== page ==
Coaching Up - How to Coach Your Manager
As an employee, the person with the most influence over your career is your manager or supervisor. Today, the mantra “people don’t leave companies, they leave managers” is becoming a well-accepted truth—with good reason. At the core of every toxic work environment, there is either a toxic leader or a manager who allows toxicity to takeover. Coaching your manager is essential to your success and the overall success of your company.
Depending on where you are in the company hierarchy, your direct manager might supervise anywhere from 2 to 20+ employees. In addition to managing employees, your manager is simultaneously navigating his or her career. So, how do you influence your boss’s managing and communication style? Start by using these simple tips below to coach and support them.
Tips on Coaching Your Boss
You and your manager are busy, so it is important to establish regular meetings (or touch-points) with your manager. This can be as often as the both of you agree on but get this reoccurring meeting on the books today! Start by scheduling 30 minutes for the meeting. You can always adjust the duration down the line.
Before the meeting, write out the topics you want to discuss and stick to the list! This is YOUR one-on-one time so own the conversation. If you allow your manager to lead this meeting you run the risk of getting all their questions or concerns addressed and none of yours. Your voice matters. The agenda ensures that you cover what’s important to you and conveys to your boss that you are efficient and prepared.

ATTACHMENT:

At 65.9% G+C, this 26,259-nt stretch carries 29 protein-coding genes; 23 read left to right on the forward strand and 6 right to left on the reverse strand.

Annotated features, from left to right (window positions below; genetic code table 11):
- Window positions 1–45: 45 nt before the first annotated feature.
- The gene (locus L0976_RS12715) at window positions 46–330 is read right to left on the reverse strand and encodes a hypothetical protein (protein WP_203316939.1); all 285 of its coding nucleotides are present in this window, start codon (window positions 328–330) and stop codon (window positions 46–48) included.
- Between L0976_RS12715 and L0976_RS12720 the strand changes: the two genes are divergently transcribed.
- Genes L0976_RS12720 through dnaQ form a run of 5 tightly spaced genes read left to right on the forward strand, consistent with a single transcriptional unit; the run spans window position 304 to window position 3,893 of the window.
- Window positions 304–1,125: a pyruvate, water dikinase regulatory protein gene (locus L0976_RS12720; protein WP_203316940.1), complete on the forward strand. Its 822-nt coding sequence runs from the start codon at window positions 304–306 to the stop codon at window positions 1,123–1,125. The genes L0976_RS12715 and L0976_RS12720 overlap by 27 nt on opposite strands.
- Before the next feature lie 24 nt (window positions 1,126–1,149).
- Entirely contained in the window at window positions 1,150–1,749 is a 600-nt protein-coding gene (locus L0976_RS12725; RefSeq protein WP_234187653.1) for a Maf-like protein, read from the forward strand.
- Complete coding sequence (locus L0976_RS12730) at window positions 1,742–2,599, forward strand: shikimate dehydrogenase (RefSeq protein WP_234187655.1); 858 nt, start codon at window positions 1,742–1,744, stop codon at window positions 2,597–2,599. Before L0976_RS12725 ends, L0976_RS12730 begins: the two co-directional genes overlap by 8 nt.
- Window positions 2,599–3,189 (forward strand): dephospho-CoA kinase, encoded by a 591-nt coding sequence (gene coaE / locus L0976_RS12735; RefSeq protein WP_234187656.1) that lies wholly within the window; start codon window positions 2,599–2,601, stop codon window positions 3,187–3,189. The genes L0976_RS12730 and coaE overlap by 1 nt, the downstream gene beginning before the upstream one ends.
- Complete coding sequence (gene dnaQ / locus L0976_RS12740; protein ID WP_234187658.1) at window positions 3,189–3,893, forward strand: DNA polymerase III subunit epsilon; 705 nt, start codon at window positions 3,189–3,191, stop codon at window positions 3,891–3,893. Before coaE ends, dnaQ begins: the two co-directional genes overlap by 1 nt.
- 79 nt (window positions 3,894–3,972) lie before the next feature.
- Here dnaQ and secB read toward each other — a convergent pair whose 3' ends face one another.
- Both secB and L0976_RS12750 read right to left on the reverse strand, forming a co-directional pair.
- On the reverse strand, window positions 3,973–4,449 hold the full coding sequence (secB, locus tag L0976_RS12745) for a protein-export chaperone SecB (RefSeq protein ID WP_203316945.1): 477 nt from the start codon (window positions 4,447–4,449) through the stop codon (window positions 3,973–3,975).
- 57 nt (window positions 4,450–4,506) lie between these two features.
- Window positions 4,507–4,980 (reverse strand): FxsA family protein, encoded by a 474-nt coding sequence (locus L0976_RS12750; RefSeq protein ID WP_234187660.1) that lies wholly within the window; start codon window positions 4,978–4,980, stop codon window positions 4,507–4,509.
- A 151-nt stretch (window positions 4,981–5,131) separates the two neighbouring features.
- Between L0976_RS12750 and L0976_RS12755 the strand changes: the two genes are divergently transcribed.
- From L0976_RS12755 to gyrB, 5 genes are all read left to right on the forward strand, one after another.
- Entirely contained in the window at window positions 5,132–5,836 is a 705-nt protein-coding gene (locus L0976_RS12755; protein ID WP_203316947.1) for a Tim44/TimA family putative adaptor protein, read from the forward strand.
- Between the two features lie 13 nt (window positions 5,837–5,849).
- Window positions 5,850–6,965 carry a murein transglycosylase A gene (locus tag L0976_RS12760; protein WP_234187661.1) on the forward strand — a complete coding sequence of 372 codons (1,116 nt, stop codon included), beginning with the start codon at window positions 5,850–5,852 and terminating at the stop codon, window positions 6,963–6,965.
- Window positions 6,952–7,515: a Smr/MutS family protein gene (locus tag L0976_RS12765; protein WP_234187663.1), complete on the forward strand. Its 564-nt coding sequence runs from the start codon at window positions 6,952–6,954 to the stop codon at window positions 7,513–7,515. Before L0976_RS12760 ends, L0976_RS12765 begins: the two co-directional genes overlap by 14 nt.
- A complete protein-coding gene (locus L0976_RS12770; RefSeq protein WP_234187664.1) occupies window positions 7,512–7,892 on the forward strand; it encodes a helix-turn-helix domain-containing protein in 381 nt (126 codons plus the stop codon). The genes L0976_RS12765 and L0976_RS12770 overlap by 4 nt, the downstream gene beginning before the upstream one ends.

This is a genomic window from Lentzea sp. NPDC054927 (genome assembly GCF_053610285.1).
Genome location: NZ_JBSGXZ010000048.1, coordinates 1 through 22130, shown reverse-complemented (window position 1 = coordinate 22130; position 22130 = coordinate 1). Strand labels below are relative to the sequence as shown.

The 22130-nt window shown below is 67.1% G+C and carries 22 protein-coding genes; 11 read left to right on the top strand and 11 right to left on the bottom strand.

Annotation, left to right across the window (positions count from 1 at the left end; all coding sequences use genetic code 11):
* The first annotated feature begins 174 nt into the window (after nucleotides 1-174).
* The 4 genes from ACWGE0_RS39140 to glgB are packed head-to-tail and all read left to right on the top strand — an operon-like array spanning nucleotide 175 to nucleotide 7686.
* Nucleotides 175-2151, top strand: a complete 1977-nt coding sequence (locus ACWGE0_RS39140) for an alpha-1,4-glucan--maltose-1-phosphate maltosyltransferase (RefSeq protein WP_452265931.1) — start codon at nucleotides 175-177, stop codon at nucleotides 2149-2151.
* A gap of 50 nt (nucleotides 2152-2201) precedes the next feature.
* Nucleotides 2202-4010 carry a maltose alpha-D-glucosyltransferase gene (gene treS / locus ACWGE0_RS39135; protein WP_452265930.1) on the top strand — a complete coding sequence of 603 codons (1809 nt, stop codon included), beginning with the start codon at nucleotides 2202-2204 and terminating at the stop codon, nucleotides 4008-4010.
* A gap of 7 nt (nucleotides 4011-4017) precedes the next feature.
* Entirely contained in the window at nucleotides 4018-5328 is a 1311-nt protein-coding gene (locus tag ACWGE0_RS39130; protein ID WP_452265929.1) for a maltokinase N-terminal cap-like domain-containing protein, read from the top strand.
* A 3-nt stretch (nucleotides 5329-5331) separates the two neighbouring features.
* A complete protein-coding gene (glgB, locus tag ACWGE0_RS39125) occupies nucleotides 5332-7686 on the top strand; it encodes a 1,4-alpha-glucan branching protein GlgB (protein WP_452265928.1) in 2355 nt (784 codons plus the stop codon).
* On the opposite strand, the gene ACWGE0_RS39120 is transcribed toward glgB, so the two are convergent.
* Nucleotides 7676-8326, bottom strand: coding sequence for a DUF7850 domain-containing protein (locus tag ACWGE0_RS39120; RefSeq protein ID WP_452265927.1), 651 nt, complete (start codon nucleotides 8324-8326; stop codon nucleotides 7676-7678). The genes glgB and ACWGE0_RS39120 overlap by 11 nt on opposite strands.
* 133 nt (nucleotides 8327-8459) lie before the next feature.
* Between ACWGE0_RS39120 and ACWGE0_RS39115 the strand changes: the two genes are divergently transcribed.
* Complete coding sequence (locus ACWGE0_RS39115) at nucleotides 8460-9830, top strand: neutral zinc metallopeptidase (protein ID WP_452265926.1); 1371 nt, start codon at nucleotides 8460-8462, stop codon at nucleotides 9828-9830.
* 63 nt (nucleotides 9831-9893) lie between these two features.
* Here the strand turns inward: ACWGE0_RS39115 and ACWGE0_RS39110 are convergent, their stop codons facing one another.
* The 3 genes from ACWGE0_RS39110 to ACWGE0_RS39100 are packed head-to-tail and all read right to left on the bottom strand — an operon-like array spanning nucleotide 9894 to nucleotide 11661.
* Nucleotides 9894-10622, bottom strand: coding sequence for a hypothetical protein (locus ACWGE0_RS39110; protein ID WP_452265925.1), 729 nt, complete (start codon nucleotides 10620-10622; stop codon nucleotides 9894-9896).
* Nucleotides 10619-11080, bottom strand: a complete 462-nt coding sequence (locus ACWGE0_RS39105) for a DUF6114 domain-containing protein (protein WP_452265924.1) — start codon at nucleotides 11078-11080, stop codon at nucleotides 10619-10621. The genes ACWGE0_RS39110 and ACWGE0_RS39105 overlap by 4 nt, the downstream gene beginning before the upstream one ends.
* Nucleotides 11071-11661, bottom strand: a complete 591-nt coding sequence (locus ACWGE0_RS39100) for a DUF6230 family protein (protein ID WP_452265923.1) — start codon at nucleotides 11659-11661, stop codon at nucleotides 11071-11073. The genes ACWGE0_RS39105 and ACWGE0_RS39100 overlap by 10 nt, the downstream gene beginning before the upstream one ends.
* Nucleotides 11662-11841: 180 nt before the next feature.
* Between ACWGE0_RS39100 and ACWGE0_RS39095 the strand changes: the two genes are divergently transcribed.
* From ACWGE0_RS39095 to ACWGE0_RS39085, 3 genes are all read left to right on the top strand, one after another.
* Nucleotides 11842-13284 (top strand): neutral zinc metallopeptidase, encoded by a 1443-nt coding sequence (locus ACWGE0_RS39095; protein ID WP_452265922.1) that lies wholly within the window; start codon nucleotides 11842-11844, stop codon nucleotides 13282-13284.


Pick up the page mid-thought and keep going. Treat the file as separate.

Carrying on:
Whether your manager is new to management or has 10 years of experience, it is likely their first time managing YOU. Be open and honest about what you need. If you prefer weekly check-in's or if you thrive with a lot of autonomy, voice that to your manager. What is your communication preference (emails, IMs, phone calls, text messages, etc.)? When you are clear on what you need you to give your manager permission to diversify their management style.
As the world grows and technology advances, so will you. Your manager has a direct insight into how you are as an employee and where the company is headed. Have candid conversations with your manager about how they see your current role expanding. Ask them which skills you need to improve on, and which future roles are best for you. They can become your biggest advocate but they need to know that you’re thinking about the future.
The pyramids were not built in a day. Managing people is a learned skill that could take years to master. Things will not be perfect after your first one-on-one/meeting. Just like any relationship, give your boss time to digest the feedback and make the necessary changes. As the professional relationship matures, you will find yourselves on the same page more often.
BONUS: Be Coachable
Reciprocity is a beautiful thing. As you create the space for honest dialogue and preferences, your manager may have suggestions for you as well. Listen and be willing to implement their recommendations. This displays flexibility and your openness to continuous improvement.
Managers are not perfect. Some are clueless about how their employees feel about them and their management style. If you want to improve your work (and company) environment, speak up and follow the tips above to establish new manager-employee norms.
Comment below and share your tips and thoughts on coaching up!
-Marcell Jackson, Founder of Professionally Developed
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